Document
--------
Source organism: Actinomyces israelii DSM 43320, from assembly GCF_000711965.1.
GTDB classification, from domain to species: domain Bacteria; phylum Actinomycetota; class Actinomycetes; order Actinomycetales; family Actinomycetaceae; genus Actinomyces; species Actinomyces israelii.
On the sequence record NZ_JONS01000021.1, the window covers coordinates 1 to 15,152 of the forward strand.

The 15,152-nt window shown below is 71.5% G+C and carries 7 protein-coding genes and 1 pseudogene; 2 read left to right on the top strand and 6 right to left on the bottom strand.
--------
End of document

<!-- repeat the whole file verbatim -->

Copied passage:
Source organism: Actinomyces israelii DSM 43320, from assembly GCF_000711965.1.
GTDB classification, from domain to species: domain Bacteria; phylum Actinomycetota; class Actinomycetes; order Actinomycetales; family Actinomycetaceae; genus Actinomyces; species Actinomyces israelii.
On the sequence record NZ_JONS01000021.1, the window covers coordinates 1 to 15,152 of the forward strand.

The 15,152-nt window shown below is 71.5% G+C and carries 7 protein-coding genes and 1 pseudogene; 2 read left to right on the top strand and 6 right to left on the bottom strand.